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GOP now controls Florida court sending cases to U.S. Supreme Court

“Trump’s already had five appointees to the court, it’s already a much more conservative court than before and it might be the second most conservative court in the country,” said one law professor.
Gov. Ron DeSantis and Barbara Lagoa, who is the first Hispanic nominated by President Donald Trump to be confirmed for a U.S. Court of Appeals vacancy out of 48 judges. [Miami Herald]
Gov. Ron DeSantis and Barbara Lagoa, who is the first Hispanic nominated by President Donald Trump to be confirmed for a U.S. Court of Appeals vacancy out of 48 judges. [Miami Herald]
Published Nov. 20, 2019

Two Miami-born Florida Supreme Court justices were confirmed to lifetime appointments on the country’s second-highest federal court this week, giving Republican-appointed judges a majority on the Florida federal court that sends cases to the U.S. Supreme Court.

Robert Luck, a 40-year-old South Miami native, was confirmed by the U.S. Senate on a 64 to 31 vote for an appointment on the U.S. Court of Appeals for the 11th Circuit on Tuesday, which includes Florida, Georgia and Alabama. The court hears appeals from district courts within its borders, and appeals from the 11th Circuit are taken up by the Supreme Court.

Barbara Lagoa, a 52-year-old Hialeah native who was the first Cuban-American woman on the Florida Supreme Court, was confirmed to the court on an 80 to 15 vote on Wednesday. Lagoa is the first Hispanic nominated by President Donald Trump to be confirmed for a U.S. Court of Appeals vacancy out of 48 judges.

“Trump’s already had five appointees to the court, it’s already a much more conservative court than before and it might be the second most conservative court in the country,” said Carl Tobias, a law professor at the University of Richmond who tracks federal court nominations.

Tobias said the appointments of Luck and Lagoa to the 11th Circuit mean that seven of the judges were appointed by Republican presidents and five were appointed by Democrats. Combined with Republican-controlled legislatures in Florida, Alabama and Georgia, Tobias said the court could be a testing ground for conservative policy on many different issues.

“It’s a place, for example, that has a lot of capital cases, criminal procedure, issues of voting rights, all the culture war issues like abortion,” Tobias said. “My guess is you would see very conservative opinions.”

Luck and Lagoa’s successful confirmations cap off a rapid ascent in 2019.

Less than a year ago, Luck and Lagoa were appointed to the Florida Supreme Court by Gov. Ron DeSantis after serving as judges in the Florida circuit court system. In September, Trump nominated the pair to replace two federal judges.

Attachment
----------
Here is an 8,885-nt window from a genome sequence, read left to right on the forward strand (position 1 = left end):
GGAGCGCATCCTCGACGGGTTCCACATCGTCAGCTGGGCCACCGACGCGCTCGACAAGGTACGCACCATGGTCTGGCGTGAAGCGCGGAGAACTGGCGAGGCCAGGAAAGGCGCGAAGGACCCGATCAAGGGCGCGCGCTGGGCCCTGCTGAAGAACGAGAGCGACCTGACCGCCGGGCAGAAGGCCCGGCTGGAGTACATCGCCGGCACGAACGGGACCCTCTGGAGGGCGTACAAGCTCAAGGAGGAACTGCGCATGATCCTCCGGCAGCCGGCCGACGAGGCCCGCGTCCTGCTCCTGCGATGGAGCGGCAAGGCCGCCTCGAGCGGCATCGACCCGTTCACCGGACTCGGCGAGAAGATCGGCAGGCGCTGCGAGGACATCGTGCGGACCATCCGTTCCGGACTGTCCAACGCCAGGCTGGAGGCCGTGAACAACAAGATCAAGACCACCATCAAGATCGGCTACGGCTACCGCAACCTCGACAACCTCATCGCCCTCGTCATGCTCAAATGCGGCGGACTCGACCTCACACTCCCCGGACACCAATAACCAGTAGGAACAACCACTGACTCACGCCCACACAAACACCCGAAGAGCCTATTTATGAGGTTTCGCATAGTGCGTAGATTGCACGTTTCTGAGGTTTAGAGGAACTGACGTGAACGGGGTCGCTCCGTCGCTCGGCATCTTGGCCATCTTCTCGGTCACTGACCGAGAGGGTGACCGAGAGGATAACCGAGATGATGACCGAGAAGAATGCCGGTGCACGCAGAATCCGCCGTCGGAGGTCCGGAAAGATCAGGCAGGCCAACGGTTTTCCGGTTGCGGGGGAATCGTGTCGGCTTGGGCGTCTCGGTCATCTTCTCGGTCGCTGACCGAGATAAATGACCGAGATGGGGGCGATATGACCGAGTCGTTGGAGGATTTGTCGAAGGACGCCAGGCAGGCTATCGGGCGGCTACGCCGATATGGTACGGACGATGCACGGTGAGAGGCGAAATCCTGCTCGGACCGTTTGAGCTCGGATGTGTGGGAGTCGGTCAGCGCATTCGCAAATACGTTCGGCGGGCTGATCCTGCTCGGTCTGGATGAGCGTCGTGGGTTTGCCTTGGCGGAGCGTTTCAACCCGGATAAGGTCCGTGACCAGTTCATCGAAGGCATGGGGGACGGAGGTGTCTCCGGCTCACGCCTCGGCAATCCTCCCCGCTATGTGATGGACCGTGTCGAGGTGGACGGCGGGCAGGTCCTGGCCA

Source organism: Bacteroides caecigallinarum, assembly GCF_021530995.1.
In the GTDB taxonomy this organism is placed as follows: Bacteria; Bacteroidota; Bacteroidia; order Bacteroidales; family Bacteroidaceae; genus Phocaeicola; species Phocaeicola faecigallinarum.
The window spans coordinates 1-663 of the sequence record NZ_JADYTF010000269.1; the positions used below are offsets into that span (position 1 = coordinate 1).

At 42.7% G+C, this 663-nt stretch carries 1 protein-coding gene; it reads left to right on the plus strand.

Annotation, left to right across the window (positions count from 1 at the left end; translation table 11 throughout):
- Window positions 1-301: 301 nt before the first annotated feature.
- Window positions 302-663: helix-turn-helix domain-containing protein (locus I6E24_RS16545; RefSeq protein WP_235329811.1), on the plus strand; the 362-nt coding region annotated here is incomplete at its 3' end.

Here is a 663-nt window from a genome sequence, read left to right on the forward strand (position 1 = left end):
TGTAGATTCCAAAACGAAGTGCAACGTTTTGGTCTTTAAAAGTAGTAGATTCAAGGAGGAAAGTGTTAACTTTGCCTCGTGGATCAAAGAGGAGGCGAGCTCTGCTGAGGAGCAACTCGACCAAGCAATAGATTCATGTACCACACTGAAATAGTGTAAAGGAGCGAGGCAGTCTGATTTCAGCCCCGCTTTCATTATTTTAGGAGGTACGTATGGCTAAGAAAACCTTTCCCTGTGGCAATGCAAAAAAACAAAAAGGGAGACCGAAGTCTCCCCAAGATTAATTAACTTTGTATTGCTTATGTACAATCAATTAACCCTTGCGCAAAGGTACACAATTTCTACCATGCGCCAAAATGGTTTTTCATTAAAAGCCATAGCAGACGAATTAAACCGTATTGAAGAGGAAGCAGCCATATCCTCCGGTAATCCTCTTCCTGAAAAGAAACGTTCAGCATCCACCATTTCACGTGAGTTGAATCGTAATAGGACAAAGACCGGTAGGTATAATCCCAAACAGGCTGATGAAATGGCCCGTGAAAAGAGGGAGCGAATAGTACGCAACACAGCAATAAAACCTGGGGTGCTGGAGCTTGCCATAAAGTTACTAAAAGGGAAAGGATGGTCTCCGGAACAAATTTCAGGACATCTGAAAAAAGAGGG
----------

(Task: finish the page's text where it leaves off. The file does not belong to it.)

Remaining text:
Neither Luck nor Lagoa have federal judicial experience but are well-respected among peers in the legal field. They are both members of the Federalist Society, a nationwide group of conservative lawyers that seeks to interpret the law as written and plays a large role in Republican court nominations.

Luck graduated from the University of Florida’s Levin College of Law and before being appointed to the Florida Supreme Court served as a judge on the Third District Court of Appeal and the Eleventh Judicial Circuit Court of Florida, while also working as an assistant U.S. attorney for the Southern District of Florida.

Lagoa attended Florida International University and Columbia Law School before serving for nearly 13 years on Florida’s Third District Court of Appeal prior to her Florida Supreme Court appointment. She also worked as an assistant U.S. attorney in South Florida and spent over a decade in private practice.

At their Senate Judiciary Committee hearing in October, Luck and Lagoa faced little to no pushback from committee members, a sign that their nominations were considered relatively uncontroversial, even among Democrats. Their nominations advanced out of committee two weeks ago and were quickly placed on the Senate calendar for a vote.

“Both of these nominees have excellent records of service and a deep and abiding respect for the rule of law,” Florida Republican Sen. Rick Scott said during Luck and Lagoa’s confirmation hearing. “Our courts need judges who respect the separate roles of our three branches of government. We need judges who will apply and interpret the laws as written, and who will not legislate from the bench. I’m confident that Justices Lagoa and Luck will honorably and faithfully serve the 11th Circuit for many years to come.”

Eight of the nine current Supreme Court Justices served on a federal appeals court before being nominated to the nation’s highest court.

Luck and Lagoa’s confirmation is the latest effort by Trump and Senate Majority Leader Mitch McConnell to fill vacancies and reshape the federal courts with nominees who are favorably received by conservatives, many of whom are in their 40s or 50s and can serve on the bench for decades.

Luck becomes the 163rd judge nominated by Trump to be confirmed by the Senate, a total that includes Supreme Court justices Neal Gorsuch and Brett Kavanaugh. The pace of confirmations under Trump is slightly higher than the rate of confirmed judges under former President Barack Obama, who saw 329 of his nominees confirmed during his eight years in office.

But Tobias said Trump’s pace of appointing U.S. Appeals Court judges is happening at a much higher rate.

“It’s a record-setting pace for any president at this point in their tenure,” Tobias said. “On issues that people from Florida care about they’re more likely to see more conservative decisions.”

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